Inside this wonderful interpretation then, Amanda Stephens Less suggests (via her writer) that chance is a matter of exchange. There can be no blooming of Grete without the destruction of Gregor. Gregor’s final transformation is, of course, into a piece of garbage that is tossed away. However, we are left with no hope for Grete. She appears to have been transformed into a tool of the capitalist machine and she will carry within her the marketplace value that destroyed her brother and we suspect, will destroy her as well.

There is no point in reproducing classic works unless one has something to say that one suspects has been missing from previous interpretations, or to contribute a talented perspective that might enhance our ability to see, experience and read theater. Metamorphosis is a production that is regularly revived. Amanda Stephens Lee brings something new and interesting to this piece. Her statement in the director’s notes asks “Who are our Gregor’s?” Who are those discarded because they are not “producing” in a Capitalist system? Well might we also ask, what is the difference between our Gregor’s and ourselves and how might we be Gregor’s in the making?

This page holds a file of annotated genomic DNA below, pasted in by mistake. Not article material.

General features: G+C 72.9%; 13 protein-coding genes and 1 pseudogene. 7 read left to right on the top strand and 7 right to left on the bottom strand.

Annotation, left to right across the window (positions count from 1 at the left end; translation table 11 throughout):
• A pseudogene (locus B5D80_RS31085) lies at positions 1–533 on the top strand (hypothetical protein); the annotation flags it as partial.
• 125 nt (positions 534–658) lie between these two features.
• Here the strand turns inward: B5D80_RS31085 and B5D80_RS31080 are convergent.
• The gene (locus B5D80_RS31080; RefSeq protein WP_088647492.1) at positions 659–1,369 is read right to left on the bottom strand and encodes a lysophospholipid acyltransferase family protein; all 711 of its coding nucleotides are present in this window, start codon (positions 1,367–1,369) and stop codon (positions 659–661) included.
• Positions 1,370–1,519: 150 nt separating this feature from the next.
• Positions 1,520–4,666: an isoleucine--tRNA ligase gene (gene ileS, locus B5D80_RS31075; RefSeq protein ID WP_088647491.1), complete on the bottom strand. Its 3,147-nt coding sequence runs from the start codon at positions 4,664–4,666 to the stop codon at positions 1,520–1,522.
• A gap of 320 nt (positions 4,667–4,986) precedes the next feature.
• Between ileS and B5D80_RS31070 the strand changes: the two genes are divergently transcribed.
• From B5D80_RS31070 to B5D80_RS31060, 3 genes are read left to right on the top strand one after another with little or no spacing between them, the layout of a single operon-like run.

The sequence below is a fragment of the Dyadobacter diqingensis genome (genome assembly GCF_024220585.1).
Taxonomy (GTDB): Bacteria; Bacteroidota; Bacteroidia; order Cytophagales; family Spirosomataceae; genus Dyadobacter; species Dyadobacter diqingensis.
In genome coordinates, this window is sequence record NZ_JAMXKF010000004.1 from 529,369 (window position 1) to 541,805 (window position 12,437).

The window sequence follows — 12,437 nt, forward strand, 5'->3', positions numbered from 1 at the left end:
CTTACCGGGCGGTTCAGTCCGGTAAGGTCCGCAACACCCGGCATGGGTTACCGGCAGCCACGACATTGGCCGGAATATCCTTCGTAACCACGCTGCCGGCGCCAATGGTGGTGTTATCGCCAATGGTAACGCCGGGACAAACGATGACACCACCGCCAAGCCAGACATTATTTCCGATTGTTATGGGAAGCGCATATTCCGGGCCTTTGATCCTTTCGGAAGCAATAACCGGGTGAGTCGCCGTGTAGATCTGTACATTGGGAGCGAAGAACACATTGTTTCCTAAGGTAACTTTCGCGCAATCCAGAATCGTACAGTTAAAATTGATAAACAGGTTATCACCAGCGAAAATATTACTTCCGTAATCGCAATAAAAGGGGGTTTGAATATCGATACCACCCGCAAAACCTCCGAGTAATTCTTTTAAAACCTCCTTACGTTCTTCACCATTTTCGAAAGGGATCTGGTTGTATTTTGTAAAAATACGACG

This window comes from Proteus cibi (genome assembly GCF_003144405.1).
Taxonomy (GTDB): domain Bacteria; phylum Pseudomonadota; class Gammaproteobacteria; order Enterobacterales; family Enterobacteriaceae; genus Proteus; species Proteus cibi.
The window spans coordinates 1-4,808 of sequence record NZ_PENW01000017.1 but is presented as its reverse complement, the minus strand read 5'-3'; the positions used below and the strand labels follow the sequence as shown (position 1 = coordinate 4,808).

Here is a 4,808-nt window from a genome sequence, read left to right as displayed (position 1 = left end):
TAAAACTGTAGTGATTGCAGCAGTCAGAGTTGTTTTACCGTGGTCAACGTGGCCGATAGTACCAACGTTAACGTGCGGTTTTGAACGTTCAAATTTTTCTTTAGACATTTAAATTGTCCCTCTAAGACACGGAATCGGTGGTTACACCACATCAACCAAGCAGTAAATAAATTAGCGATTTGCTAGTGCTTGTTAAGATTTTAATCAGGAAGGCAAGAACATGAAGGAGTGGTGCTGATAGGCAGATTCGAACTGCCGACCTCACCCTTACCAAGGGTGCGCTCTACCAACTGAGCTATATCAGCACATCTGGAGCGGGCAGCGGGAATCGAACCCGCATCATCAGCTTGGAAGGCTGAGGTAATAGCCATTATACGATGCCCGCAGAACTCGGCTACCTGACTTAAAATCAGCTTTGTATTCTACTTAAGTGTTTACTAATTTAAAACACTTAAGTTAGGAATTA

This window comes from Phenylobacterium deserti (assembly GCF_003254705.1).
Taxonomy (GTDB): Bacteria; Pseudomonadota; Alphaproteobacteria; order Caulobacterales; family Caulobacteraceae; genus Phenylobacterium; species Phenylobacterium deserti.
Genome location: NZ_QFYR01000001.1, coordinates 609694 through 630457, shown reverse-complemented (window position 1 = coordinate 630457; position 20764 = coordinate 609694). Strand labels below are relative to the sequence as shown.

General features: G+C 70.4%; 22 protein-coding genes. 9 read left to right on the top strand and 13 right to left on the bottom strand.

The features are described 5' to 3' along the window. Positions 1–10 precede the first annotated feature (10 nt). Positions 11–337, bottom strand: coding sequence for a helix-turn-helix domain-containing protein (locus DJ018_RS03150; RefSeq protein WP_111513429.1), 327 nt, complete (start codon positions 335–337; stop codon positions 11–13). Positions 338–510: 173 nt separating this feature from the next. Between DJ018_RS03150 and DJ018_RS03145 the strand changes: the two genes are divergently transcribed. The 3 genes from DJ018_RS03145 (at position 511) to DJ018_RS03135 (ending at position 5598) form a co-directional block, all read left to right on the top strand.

Metamorphosis by Clock and Spiel is a wonderful production confidently directed and beautifully performed. Yannick Lawry is light and cheerful as the villainous father giving a perfect performance shrouded in the “Why?” that his character represents. Hailey McQueen is excellent as the put-upon mother who never quite remembers that the creature is her son. The shocking distance of Gregor’s parents is one of the horrors of Metamorphosis and the pair here give extra weight to the absurdity that virtually leaves Gregor orphaned. Madeline Miller is a particularly strong Grete, embodying new ideas and an obvious independence into her role such that Grete almost convinces us she is in command of that which controls her. Sam Gilissan is a marvelous Gregor, beautifully encouraged in his ‘bug’ movements by Shondelle Pratt (movement director) as he shuffles around in a gorgeous mask designed by Lucy McCullough and built by Luke D’Alessandro. Side characters Julian Lawrence as the smarmy lodger Fischer and Victoria Greiner (who is always a joy to watch) as a calculating Stietl are well directed and bring as much to their important side roles as the leads.

This is an interesting, charming interpretation of Metamorphosis that will satisfy those who do not know the story (if Kafka’s tale can ever be called satisfying) and excite those who may have seen it many times before.


[1] Most of these ideas have come from the excellent paper by Nina Pelican Straus “Transforming Franz Kafka’s ‘Metamorphosis’” [Signs: Journal of Women in Culture and Society 1989, vol. 14, no. 3] ? 1989 by The University of Chicago. All rights reserved. 0097-9740/89/1403-0001$01.00